Inflatable Dam in California Vandalized


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California inflatable dam vandalismPolice are investigating an act of vandalism involving an inflatable dam in Fremont, California committed on the morning of May 21. The dam on the Alameda Creek was destroyed, allowing 50 million gallons of water to be released into the San Francisco Bay. That is enough water to supply 500 families for a year.

The dam was designed to divert water to the Quarry Lakes, which are located nearby. The water normally settled and replenished groundwater in the Niles Cone Groundwater Basin.

The inflatable dam was constructed with thick, heavy-duty rubber. The vandal or vandals gained access to a restricted area early Thursday. Police and officials with the Alameda County Water District believe whoever vandalized the inflatable dam acted with deliberate and malicious intent. It will cost $3 million to replace the dam.

Crime scene investigators from the Fremont Police Department were at the site of the destroyed inflatable dam on Friday to gather evidence. They are not saying publicly what evidence they have recovered because they do not want to compromise the investigation. The Alameda County Water District is providing information and assisting with the investigation. Anyone with information is asked to contact the police.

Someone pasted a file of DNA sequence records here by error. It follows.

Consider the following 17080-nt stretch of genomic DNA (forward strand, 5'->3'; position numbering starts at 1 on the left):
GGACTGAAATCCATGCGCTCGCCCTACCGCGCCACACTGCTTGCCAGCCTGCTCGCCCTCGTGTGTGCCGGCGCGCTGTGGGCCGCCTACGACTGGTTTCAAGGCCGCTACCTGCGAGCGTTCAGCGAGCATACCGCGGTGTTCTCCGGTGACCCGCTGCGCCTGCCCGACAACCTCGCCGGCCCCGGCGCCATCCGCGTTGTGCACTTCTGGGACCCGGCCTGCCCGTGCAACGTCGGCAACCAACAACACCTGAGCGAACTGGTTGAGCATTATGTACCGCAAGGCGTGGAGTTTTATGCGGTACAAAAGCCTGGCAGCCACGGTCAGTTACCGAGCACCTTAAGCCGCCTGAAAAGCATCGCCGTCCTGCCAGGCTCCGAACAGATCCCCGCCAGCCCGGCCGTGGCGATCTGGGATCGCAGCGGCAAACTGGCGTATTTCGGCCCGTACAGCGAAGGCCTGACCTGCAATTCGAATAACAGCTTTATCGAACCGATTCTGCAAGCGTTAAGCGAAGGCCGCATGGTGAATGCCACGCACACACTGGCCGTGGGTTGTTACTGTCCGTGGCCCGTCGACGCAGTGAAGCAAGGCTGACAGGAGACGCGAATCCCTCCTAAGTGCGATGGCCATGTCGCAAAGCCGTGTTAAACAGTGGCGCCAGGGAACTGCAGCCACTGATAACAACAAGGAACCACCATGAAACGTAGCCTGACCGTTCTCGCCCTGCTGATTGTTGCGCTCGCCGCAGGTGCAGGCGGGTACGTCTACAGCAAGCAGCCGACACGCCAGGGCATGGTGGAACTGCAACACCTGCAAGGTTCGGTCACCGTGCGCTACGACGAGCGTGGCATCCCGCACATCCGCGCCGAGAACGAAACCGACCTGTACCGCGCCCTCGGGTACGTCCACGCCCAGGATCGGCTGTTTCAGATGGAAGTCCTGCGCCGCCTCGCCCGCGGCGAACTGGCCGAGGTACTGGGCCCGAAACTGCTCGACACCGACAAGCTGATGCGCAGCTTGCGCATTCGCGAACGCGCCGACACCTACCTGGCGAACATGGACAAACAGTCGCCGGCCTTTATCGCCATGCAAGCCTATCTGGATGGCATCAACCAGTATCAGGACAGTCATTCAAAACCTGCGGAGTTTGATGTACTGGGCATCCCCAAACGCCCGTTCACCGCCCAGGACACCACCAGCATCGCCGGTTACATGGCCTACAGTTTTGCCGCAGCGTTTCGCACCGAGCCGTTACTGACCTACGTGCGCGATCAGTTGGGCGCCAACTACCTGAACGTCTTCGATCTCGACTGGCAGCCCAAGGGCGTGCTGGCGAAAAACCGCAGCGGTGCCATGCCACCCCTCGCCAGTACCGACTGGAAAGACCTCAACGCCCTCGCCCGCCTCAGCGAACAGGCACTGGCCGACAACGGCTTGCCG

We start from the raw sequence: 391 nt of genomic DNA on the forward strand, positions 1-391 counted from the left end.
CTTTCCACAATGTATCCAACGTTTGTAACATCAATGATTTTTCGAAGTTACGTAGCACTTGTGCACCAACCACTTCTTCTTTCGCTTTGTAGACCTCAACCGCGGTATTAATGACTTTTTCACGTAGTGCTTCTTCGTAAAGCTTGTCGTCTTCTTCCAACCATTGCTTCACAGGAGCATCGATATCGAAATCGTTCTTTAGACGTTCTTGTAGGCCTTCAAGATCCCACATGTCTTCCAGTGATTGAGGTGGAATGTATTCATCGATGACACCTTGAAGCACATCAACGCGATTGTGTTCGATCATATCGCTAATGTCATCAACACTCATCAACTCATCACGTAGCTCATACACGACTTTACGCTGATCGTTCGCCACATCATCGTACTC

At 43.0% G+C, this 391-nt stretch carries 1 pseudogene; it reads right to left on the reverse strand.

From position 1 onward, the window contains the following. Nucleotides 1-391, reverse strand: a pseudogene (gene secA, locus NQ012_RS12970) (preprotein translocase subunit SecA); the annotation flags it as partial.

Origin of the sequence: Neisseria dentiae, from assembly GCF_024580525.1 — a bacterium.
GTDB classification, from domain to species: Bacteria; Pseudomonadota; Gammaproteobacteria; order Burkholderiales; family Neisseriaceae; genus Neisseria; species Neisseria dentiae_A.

The loss of water would be significant under any circumstances, but it is even more serious since the area is in the midst of drought conditions. However, water authorities do not believe the loss of the 50 million gallons of water will have a long-term effect on the ability to supply water to the 81,000 homes and businesses in Fremont, Newark, and Union City.

The inflatable dam was installed in 1971. Due to its age, the district was already working on building a replacement. It also has a second dam on the creek that can expand and keep water from going downstream or deflate to allow storm run-off to flow freely.

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